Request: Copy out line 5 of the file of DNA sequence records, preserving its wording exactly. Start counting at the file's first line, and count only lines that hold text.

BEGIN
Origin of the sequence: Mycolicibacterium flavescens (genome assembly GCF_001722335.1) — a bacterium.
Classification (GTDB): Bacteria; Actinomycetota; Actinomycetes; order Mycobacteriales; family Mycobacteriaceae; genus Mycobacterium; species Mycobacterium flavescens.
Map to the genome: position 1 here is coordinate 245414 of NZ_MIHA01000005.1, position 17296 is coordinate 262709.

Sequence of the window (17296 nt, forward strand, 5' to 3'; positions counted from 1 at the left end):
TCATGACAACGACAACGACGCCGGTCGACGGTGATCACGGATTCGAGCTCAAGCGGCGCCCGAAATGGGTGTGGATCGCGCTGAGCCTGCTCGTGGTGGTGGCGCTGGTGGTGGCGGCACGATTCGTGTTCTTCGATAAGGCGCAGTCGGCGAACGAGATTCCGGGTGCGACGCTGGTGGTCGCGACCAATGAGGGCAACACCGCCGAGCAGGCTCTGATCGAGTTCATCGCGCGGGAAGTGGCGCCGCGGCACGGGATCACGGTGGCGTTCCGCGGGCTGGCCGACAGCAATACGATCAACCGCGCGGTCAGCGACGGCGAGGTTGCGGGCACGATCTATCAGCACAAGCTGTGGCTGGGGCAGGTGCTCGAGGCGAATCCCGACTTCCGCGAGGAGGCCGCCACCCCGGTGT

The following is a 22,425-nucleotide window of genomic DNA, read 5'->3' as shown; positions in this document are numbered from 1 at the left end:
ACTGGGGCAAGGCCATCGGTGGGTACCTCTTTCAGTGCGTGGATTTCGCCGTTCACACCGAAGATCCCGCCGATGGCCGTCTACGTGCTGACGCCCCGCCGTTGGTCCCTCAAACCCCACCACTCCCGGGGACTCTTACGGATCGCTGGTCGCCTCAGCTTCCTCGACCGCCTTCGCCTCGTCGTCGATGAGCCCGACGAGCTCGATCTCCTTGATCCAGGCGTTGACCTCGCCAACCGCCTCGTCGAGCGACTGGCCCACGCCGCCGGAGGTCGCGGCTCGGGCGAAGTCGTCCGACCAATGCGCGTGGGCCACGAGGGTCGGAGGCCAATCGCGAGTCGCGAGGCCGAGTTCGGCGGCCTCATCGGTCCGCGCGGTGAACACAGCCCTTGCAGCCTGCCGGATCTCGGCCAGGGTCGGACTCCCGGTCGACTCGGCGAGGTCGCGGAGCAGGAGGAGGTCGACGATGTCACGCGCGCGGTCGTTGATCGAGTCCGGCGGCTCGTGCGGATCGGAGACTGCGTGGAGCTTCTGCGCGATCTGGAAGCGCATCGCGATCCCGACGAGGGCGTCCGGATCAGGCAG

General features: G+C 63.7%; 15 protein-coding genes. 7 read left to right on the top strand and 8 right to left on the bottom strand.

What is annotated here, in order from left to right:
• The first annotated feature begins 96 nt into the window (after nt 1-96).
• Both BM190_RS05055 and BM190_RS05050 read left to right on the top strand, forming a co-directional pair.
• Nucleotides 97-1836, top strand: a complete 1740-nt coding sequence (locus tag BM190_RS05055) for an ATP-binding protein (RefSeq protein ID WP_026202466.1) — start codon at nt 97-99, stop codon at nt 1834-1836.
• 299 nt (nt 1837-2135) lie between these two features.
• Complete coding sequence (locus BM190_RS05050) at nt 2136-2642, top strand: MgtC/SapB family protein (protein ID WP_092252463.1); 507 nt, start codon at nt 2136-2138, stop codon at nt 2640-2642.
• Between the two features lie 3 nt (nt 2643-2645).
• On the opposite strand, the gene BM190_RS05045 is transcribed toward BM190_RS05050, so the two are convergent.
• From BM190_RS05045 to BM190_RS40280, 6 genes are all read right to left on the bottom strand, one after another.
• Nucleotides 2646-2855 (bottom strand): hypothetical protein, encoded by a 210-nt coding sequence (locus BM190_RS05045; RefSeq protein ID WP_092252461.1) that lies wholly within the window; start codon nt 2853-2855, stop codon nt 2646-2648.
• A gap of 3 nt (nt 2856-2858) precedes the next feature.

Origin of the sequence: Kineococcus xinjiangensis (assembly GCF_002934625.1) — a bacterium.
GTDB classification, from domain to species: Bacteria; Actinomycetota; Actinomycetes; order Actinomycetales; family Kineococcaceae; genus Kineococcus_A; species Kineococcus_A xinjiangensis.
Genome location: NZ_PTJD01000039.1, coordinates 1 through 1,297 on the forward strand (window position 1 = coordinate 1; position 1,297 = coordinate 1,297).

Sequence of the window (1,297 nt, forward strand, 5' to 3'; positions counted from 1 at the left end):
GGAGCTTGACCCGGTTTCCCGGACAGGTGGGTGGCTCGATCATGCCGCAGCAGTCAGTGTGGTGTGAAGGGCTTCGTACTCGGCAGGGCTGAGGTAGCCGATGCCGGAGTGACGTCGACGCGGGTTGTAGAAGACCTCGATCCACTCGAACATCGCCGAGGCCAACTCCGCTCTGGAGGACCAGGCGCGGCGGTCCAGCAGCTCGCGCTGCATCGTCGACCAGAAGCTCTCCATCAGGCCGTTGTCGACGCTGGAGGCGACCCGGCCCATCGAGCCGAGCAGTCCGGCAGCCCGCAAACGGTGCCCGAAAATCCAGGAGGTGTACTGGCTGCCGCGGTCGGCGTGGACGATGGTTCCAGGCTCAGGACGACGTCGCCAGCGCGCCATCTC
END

TCATGACAACGACAACGACGCCGGTCGACGGTGATCACGGATTCGAGCTCAAGCGGCGCCCGAAATGGGTGTGGATCGCGCTGAGCCTGCTCGTGGTGGTGGCGCTGGTGGTGGCGGCACGATTCGTGTTCTTCGATAAGGCGCAGTCGGCGAACGAGATTCCGGGTGCGACGCTGGTGGTCGCGACCAATGAGGGCAACACCGCCGAGCAGGCTCTGATCGAGTTCATCGCGCGGGAAGTGGCGCCGCGGCACGGGATCACGGTGGCGTTCCGCGGGCTGGCCGACAGCAATACGATCAACCGCGCGGTCAGCGACGGCGAGGTTGCGGGCACGATCTATCAGCACAAGCTGTGGCTGGGGCAGGTGCTCGAGGCGAATCCCGACTTCCGCGAGGAGGCCGCCACCCCGGTGT